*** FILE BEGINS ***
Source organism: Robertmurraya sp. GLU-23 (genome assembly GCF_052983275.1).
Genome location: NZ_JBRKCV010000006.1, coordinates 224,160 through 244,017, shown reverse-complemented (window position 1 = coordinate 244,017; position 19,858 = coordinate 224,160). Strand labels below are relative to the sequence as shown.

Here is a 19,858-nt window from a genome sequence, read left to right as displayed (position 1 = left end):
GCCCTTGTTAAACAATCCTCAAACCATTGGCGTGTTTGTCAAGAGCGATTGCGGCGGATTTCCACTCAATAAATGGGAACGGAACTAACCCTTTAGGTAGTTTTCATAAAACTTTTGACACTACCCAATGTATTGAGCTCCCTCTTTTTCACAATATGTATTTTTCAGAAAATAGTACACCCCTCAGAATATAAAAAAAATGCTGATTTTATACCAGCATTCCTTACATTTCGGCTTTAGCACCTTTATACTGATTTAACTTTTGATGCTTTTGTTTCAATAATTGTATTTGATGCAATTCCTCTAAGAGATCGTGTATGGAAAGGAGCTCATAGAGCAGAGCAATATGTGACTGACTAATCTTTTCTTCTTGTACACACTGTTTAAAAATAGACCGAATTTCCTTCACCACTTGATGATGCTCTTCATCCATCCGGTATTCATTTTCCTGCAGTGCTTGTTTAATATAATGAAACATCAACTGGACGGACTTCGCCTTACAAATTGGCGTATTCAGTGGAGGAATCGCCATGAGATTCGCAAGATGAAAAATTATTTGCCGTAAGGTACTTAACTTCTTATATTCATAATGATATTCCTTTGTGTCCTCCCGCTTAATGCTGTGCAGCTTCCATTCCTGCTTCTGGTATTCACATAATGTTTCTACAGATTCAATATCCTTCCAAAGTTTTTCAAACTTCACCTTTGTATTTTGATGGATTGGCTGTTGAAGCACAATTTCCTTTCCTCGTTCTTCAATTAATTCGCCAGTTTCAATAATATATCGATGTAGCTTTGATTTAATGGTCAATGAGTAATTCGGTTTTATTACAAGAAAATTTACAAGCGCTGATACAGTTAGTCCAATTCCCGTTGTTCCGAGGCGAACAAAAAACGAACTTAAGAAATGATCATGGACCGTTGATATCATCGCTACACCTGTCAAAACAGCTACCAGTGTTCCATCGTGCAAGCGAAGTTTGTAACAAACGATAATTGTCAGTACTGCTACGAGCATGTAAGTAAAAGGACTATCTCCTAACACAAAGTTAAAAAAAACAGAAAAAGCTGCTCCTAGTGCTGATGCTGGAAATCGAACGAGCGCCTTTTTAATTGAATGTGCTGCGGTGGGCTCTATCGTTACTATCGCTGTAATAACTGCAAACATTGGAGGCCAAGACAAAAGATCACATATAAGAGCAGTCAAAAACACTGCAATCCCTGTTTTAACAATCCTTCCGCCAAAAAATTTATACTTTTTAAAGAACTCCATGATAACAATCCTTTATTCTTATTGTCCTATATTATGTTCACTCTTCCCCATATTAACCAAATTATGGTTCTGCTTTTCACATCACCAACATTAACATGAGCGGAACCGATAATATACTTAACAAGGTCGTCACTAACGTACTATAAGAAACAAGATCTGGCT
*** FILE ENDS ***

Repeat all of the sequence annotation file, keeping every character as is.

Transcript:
Source organism: Robertmurraya sp. GLU-23 (genome assembly GCF_052983275.1).
Genome location: NZ_JBRKCV010000006.1, coordinates 224,160 through 244,017, shown reverse-complemented (window position 1 = coordinate 244,017; position 19,858 = coordinate 224,160). Strand labels below are relative to the sequence as shown.

Here is a 19,858-nt window from a genome sequence, read left to right as displayed (position 1 = left end):
GCCCTTGTTAAACAATCCTCAAACCATTGGCGTGTTTGTCAAGAGCGATTGCGGCGGATTTCCACTCAATAAATGGGAACGGAACTAACCCTTTAGGTAGTTTTCATAAAACTTTTGACACTACCCAATGTATTGAGCTCCCTCTTTTTCACAATATGTATTTTTCAGAAAATAGTACACCCCTCAGAATATAAAAAAAATGCTGATTTTATACCAGCATTCCTTACATTTCGGCTTTAGCACCTTTATACTGATTTAACTTTTGATGCTTTTGTTTCAATAATTGTATTTGATGCAATTCCTCTAAGAGATCGTGTATGGAAAGGAGCTCATAGAGCAGAGCAATATGTGACTGACTAATCTTTTCTTCTTGTACACACTGTTTAAAAATAGACCGAATTTCCTTCACCACTTGATGATGCTCTTCATCCATCCGGTATTCATTTTCCTGCAGTGCTTGTTTAATATAATGAAACATCAACTGGACGGACTTCGCCTTACAAATTGGCGTATTCAGTGGAGGAATCGCCATGAGATTCGCAAGATGAAAAATTATTTGCCGTAAGGTACTTAACTTCTTATATTCATAATGATATTCCTTTGTGTCCTCCCGCTTAATGCTGTGCAGCTTCCATTCCTGCTTCTGGTATTCACATAATGTTTCTACAGATTCAATATCCTTCCAAAGTTTTTCAAACTTCACCTTTGTATTTTGATGGATTGGCTGTTGAAGCACAATTTCCTTTCCTCGTTCTTCAATTAATTCGCCAGTTTCAATAATATATCGATGTAGCTTTGATTTAATGGTCAATGAGTAATTCGGTTTTATTACAAGAAAATTTACAAGCGCTGATACAGTTAGTCCAATTCCCGTTGTTCCGAGGCGAACAAAAAACGAACTTAAGAAATGATCATGGACCGTTGATATCATCGCTACACCTGTCAAAACAGCTACCAGTGTTCCATCGTGCAAGCGAAGTTTGTAACAAACGATAATTGTCAGTACTGCTACGAGCATGTAAGTAAAAGGACTATCTCCTAACACAAAGTTAAAAAAAACAGAAAAAGCTGCTCCTAGTGCTGATGCTGGAAATCGAACGAGCGCCTTTTTAATTGAATGTGCTGCGGTGGGCTCTATCGTTACTATCGCTGTAATAACTGCAAACATTGGAGGCCAAGACAAAAGATCACATATAAGAGCAGTCAAAAACACTGCAATCCCTGTTTTAACAATCCTTCCGCCAAAAAATTTATACTTTTTAAAGAACTCCATGATAACAATCCTTTATTCTTATTGTCCTATATTATGTTCACTCTTCCCCATATTAACCAAATTATGGTTCTGCTTTTCACATCACCAACATTAACATGAGCGGAACCGATAATATACTTAACAAGGTCGTCACTAACGTACTATAAGAAACAAGATCTGGCT